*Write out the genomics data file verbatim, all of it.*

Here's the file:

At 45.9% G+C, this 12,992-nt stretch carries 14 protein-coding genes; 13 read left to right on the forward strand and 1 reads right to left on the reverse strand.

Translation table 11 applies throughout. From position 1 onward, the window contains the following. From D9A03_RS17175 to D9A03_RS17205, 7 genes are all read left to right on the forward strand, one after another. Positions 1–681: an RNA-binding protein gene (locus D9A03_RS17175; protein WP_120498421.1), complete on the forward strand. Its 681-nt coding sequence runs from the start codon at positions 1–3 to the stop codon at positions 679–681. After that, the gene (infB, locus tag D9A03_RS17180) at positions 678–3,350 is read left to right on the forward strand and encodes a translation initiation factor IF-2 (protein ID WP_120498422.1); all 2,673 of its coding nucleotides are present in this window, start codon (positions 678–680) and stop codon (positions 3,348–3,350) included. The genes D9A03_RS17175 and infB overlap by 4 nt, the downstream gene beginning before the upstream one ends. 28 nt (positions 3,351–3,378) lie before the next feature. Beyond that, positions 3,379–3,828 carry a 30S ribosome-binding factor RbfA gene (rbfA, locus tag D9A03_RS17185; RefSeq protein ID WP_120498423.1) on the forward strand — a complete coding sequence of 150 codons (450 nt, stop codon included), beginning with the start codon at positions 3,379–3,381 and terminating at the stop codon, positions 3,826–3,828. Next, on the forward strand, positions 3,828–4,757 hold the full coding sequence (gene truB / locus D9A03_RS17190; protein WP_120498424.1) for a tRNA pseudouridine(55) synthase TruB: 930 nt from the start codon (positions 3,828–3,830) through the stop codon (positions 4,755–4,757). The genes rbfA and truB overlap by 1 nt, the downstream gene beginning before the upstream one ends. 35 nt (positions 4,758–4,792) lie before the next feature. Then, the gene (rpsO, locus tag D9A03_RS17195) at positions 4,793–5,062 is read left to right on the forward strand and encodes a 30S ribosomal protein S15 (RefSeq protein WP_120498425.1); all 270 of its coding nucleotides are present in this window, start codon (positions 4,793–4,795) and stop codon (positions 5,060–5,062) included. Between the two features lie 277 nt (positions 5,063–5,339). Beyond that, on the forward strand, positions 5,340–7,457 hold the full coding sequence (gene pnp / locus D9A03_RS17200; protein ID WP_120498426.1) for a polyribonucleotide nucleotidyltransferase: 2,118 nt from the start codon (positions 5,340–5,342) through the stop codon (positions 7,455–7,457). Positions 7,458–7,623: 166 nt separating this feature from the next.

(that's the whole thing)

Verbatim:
At 45.9% G+C, this 12,992-nt stretch carries 14 protein-coding genes; 13 read left to right on the forward strand and 1 reads right to left on the reverse strand.

Translation table 11 applies throughout. From position 1 onward, the window contains the following. From D9A03_RS17175 to D9A03_RS17205, 7 genes are all read left to right on the forward strand, one after another. Positions 1–681: an RNA-binding protein gene (locus D9A03_RS17175; protein WP_120498421.1), complete on the forward strand. Its 681-nt coding sequence runs from the start codon at positions 1–3 to the stop codon at positions 679–681. After that, the gene (infB, locus tag D9A03_RS17180) at positions 678–3,350 is read left to right on the forward strand and encodes a translation initiation factor IF-2 (protein ID WP_120498422.1); all 2,673 of its coding nucleotides are present in this window, start codon (positions 678–680) and stop codon (positions 3,348–3,350) included. The genes D9A03_RS17175 and infB overlap by 4 nt, the downstream gene beginning before the upstream one ends. 28 nt (positions 3,351–3,378) lie before the next feature. Beyond that, positions 3,379–3,828 carry a 30S ribosome-binding factor RbfA gene (rbfA, locus tag D9A03_RS17185; RefSeq protein ID WP_120498423.1) on the forward strand — a complete coding sequence of 150 codons (450 nt, stop codon included), beginning with the start codon at positions 3,379–3,381 and terminating at the stop codon, positions 3,826–3,828. Next, on the forward strand, positions 3,828–4,757 hold the full coding sequence (gene truB / locus D9A03_RS17190; protein WP_120498424.1) for a tRNA pseudouridine(55) synthase TruB: 930 nt from the start codon (positions 3,828–3,830) through the stop codon (positions 4,755–4,757). The genes rbfA and truB overlap by 1 nt, the downstream gene beginning before the upstream one ends. 35 nt (positions 4,758–4,792) lie before the next feature. Then, the gene (rpsO, locus tag D9A03_RS17195) at positions 4,793–5,062 is read left to right on the forward strand and encodes a 30S ribosomal protein S15 (RefSeq protein WP_120498425.1); all 270 of its coding nucleotides are present in this window, start codon (positions 4,793–4,795) and stop codon (positions 5,060–5,062) included. Between the two features lie 277 nt (positions 5,063–5,339). Beyond that, on the forward strand, positions 5,340–7,457 hold the full coding sequence (gene pnp / locus D9A03_RS17200; protein ID WP_120498426.1) for a polyribonucleotide nucleotidyltransferase: 2,118 nt from the start codon (positions 5,340–5,342) through the stop codon (positions 7,455–7,457). Positions 7,458–7,623: 166 nt separating this feature from the next.